Martin VanBuren Godbey, son of Alexander Campbell and Elizabeth C. (Pettry) Godbey, was born on the family homestead in Raleigh county, West Virginia, December 19, 1879. His educational opportunities were meager, but being naturally of a studious disposition and ambitious to a marked degree, he made the best possible use of these, and at the remarkably early age of fifteen years was himself engaged in teaching, and thus earned the means to further his own progress along the roads of learning. Three years were spent in arduous study at Marshall College, West Virginia, and were supplemented by two years of study at Grant University, Chattanooga, Tennessee. Upon the completion of this preparatory course of training he matriculated at the Baltimore Medical College, from which he was graduated in the class of 1905, the degree of Doctor of Medicine being conferred upon him. He had decided upon Boone county, West Virginia, as the scene of his future activity, and there established himself in the practice of his profession, remaining until the year 1909. While living in Boone county he became greatly interested in public matters of a varied character, and the intelligent and progressive ideas entertained and spread by him attracted the attention of the Republican leaders of that section, and he was chosen as candidate for the legislature. He was elected to this office, being the first Republican elected to that office from the county in question since 1863. This was in 1907-08, and having been chosen chairman of the committee on medicine and sanitation, he aroused more interest in and attention to these subjects than had ever been the case before this time. He served as a member of a number of other committees and in each of these his work earned the highest commendation. Upon the termination of this public service he returned to Boone county, but not long afterward located in Charleston, Kanawha county, West Virginia, where he has since been engaged in professional work. To a certain extent he has specialized in the surgical branch of medical practice, and his ability has been recognized by a number of organizations, who have tendered him official honors. In May, 1909, he was appointed a member of the state board of health, by Governor Glasscock, and in 1910, secretary of the board of examining surgeons. Dr. Godbey is a member of the County, State and American Medical associations, before whom he has frequently lectured, and his contributions to the litera ture of the medical profession are always read with the closest attention by his colleagues. The time which Dr. Godbey is not obliged to devote to his professional duties is generally devoted to research work of various kinds, directly and indirectly connected with his profession. He spends as much time as he can spare to reading, and he has a very fine collection of books in his private library.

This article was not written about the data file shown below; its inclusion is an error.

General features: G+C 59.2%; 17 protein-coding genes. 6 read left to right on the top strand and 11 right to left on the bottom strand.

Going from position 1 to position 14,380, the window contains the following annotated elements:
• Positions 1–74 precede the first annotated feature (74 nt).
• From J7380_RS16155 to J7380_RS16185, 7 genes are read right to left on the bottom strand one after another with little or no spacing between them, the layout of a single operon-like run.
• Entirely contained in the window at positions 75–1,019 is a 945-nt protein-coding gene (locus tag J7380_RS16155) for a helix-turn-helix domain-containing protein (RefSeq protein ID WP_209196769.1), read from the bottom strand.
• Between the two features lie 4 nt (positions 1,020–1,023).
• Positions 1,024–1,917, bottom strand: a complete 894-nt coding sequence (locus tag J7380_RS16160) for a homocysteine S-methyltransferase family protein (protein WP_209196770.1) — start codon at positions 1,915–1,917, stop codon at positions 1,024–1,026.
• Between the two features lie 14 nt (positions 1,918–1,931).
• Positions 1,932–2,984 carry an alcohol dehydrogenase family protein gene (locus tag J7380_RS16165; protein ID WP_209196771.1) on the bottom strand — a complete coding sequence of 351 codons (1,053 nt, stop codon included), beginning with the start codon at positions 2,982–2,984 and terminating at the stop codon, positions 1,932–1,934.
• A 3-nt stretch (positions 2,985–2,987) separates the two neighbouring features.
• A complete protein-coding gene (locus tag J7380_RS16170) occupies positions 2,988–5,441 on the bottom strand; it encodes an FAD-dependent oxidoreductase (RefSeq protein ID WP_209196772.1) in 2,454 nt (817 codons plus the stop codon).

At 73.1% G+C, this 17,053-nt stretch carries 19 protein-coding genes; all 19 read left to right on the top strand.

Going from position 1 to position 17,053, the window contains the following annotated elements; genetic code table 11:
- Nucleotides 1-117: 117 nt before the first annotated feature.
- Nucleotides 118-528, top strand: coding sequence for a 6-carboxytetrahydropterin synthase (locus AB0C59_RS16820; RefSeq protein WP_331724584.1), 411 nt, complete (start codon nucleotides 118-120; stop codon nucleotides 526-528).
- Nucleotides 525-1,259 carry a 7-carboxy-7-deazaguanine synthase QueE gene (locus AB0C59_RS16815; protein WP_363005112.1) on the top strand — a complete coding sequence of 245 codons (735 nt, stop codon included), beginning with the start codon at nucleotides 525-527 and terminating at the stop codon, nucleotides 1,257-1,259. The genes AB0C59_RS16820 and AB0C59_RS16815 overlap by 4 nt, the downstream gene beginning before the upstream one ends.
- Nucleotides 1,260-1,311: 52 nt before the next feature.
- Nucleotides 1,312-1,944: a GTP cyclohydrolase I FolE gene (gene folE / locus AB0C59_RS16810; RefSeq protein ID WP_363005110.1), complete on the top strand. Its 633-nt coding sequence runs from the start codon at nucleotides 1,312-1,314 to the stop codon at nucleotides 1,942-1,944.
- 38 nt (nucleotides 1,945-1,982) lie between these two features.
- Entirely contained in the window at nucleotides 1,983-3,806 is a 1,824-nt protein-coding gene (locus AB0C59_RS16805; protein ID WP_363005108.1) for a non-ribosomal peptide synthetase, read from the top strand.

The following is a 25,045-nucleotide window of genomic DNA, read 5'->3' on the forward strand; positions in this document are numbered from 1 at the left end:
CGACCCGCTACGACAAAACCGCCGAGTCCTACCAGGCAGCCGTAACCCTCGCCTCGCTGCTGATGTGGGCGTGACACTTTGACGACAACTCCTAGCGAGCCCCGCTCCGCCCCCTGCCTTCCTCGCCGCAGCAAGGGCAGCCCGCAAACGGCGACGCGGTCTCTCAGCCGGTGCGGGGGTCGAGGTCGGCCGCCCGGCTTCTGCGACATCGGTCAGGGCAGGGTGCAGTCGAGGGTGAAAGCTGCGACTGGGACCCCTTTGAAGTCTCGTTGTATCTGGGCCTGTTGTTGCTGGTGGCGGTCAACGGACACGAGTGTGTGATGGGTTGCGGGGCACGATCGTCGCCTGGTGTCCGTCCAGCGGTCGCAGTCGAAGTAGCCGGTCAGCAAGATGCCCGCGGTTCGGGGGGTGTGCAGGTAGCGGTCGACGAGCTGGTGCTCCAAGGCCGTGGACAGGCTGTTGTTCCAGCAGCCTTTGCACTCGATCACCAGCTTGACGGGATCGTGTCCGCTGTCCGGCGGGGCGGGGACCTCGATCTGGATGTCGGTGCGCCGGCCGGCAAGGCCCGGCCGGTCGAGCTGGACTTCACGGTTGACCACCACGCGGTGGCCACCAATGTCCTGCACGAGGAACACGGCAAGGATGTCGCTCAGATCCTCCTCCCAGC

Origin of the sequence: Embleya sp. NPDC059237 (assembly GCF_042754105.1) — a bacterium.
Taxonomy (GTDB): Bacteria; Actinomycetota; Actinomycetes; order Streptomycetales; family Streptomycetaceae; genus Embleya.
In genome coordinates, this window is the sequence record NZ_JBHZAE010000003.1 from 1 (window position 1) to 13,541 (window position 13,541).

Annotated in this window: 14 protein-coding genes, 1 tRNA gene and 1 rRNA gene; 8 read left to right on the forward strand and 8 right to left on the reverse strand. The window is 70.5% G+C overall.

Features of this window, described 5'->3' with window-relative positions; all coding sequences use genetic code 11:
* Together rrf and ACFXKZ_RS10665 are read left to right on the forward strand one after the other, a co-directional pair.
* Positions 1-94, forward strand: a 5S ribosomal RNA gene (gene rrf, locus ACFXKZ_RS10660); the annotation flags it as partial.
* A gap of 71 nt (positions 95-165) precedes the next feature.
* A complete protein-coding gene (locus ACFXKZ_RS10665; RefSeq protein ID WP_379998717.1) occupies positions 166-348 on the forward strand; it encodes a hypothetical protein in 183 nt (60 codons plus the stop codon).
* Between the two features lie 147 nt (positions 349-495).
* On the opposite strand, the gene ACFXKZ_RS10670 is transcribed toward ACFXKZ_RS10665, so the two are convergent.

Dr. Godbey married, at Madison, West Virginia, November 16, 1905, Florrie Smoot, who was born in Boone county. She is a daughter ofJohn R. and (Barrett) Smoot, the former of whom was ateacher of note for many years, was at one time sheriff of Boone county, and had also filled other offices of importance. Mrs. Godbey was educated in Madison county, and had been successfully engaged in teaching before her marriage. Dr. and Mrs. Godbey have had children: Ella Smoot, born March 31, 1907; John Lamoyne, born in 1910. [Source: West Virginia and it People, Volume 3 by Thomas Condit Miller and Hu Maxwell - Transcribed by AFOFG]